Iboga or Tabernantheiboga is a shrub that is endemic in Central West African rain forest. Traditionally used by the Bwiti religion of West Africa for ceremonial and ritual purposes, iboga is touted as a potential treatment for addiction disorders, particularly opiate addiction. One of its active chemical components is ibogaine, a psychoactive alkaloid known for its psychedelic effect. Ibogaine is extracted from its root bark.
Importance of Iboga in Medicine
Iboga has been widely studied for various health benefits. It is used for different conditions such as influenza, fever, high blood pressure, nerve disorders, and swine flu. There are also claims that iboga can help increase libido or sex drive, prevent drowsiness and fatigue, treat muscle spasms, and avoid withdrawal symptoms due to addictions and substance abuse.
It is thought that iboga heightens the user’s sense of self and deepens spirituality. It produces an egoless state where personal insights are gained and gives a feeling of greater connection to the surroundings. This increased state of awareness can help spark personal growth and potentially treat indulgent anxiety, depression, indulgent behaviors, PTSD, and similar psychological conditions.
Amongst the medicinal properties of iboga, its psychedelic effect and impact on substance withdrawal is the most promising. Although iboga has many potential medical benefits, it remains controversial because of its risks. The US Food and Drug Administration (FDA) classifies ibogaine as a Schedule I drug which means it has no approved benefit and has a high potential for abuse.
However, in some countries, such as Mexico, Canada, and several European countries, ibogaine is available and loosely regulated. In Mexico, for example, ibogaine clinics cater to individuals suffering from addiction disorders. These treatment centers administer high doses of ibogaine to ease withdrawal symptoms and enable the clients to function properly. Meanwhile, in Canada, ibogaine is a controlled drug that can only be obtained with a medical prescription from licensed dispensaries or rehabilitation centers. By including it in the list of PDL drugs, Health Canada aims to mitigate the potential risks associated with the unauthorized use of ibogaine.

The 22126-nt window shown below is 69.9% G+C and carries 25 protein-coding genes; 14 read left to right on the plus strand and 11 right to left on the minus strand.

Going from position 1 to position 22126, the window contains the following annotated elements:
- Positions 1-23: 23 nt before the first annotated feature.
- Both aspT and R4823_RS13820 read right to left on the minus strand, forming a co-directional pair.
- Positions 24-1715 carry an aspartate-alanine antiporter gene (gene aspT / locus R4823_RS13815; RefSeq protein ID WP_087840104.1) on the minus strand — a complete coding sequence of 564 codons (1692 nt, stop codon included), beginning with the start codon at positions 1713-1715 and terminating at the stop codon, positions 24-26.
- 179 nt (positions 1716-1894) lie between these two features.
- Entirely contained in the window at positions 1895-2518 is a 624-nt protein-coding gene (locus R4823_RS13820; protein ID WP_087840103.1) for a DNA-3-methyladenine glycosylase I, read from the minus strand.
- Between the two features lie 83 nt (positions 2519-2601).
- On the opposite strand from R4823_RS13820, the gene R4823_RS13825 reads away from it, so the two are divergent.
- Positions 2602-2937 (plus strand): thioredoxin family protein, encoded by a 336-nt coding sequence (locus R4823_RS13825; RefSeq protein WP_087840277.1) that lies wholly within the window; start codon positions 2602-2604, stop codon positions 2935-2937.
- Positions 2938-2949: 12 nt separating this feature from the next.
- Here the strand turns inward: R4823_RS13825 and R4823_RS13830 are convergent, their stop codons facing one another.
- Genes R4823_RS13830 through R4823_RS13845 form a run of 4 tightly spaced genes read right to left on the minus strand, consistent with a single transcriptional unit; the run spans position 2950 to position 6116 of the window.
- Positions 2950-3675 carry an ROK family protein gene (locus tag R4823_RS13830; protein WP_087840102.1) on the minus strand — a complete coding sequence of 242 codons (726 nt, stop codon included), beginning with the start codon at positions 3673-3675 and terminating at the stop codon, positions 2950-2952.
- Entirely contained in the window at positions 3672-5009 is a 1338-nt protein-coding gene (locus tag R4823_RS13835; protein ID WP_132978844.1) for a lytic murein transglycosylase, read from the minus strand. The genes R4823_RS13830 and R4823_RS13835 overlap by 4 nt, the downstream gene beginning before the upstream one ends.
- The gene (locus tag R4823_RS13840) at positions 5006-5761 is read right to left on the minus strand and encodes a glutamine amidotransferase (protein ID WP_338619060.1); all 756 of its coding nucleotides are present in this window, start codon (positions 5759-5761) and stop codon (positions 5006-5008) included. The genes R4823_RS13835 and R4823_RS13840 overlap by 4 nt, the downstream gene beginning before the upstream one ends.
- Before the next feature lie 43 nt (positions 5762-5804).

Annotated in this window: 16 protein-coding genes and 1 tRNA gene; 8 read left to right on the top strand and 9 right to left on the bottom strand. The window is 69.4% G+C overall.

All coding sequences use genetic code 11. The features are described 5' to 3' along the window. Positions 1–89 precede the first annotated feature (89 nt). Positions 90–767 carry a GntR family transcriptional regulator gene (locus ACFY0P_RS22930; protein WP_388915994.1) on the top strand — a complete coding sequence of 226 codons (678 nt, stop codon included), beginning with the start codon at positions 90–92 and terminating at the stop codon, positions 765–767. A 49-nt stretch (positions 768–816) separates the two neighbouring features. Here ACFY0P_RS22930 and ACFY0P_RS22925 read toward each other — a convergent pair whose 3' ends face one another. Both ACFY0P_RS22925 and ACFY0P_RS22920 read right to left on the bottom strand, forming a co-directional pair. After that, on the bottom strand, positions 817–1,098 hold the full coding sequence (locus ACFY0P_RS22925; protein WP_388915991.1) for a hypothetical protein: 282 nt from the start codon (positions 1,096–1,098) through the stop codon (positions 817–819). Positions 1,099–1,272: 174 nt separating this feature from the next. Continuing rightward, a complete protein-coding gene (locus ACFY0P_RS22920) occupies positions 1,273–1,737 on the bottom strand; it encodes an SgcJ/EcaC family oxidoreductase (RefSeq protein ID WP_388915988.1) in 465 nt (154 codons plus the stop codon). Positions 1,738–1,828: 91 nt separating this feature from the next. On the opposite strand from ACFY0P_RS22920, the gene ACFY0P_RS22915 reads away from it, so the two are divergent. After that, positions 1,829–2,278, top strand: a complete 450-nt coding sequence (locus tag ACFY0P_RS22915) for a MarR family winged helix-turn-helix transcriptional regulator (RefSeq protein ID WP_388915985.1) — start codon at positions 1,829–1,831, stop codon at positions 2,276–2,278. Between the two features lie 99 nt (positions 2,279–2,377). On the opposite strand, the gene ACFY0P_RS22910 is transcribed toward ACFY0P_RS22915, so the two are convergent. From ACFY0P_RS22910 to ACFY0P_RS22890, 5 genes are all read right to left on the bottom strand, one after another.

How iboga works?
Iboga contains several mineral compounds, at least 11 alkaloids, which are thought to provide its therapeutic properties. Although its most active compound is ibogaine, it also contains other alkaloids like tabernanthine which has similar psychoactive properties. These additional compounds supplement the psychedelic effect of ibogaine for an intense hallucinatory experience.
Small doses of ibogaine act as a mild stimulant while large doses result in a severe psychedelic state. Anecdotal reports show that high doses of ibogaine can minimize substance-related cravings and opiate withdrawal symptoms. Iboga dosage range between 5 and 100 grams depending on the condition being treated and its severity. Since the active chemicals present in individual plants differ, users consume a large amount of iboga root bark. Due to its unpredictable content, determining the right amount and dose of iboga can be difficult. Excessive amounts of iboga bark can cause adverse side effects, including loss of muscle control, nausea, and vomiting. Specialists at iboga treatment center, Clear Sky Recovery, believe that these side effects are an important element of the treatment course.
The stages of the iboga journey are akin to ibogaine, except for its intensity. Although both iboga and ibogaine produce visuals, the former is known for vivid hallucinations and an intense psychedelic experience. Compared to ibogaine, therapy with iboga uses high doses and tends to be longer.
Typically, the effects of iboga are short-lived lasting 72 hours. However, it can have an afterglow that lasts for weeks. At this state, individuals weaning from their addiction remain sober without or with minimal withdrawal symptoms. Taking iboga enables users to gain a new perspective which is vital in their journey towards a new life. Likewise, iboga fosters spiritual and personal growth. It has also been used for different psychological healing.
What are the risks?
As mentioned above, iboga is associated with numerous risks. Firstly, there is an increased potential for addiction and dependence. As such, taking iboga requires close monitoring in a treatment center. Secondly, there is the risk of overdosing, especially since determining the appropriate dose of iboga is unpredictable. Lastly, iboga can result in complications including gastrointestinal issues, seizures, ataxia, heart complication, and even death.
Iboga therapy is risky and should only be administered under the supervision of a medical professional. Much is still to be explored with iboga including dosage and safe administration. But generally, it offers hope to people struggling with substance abuse disorder.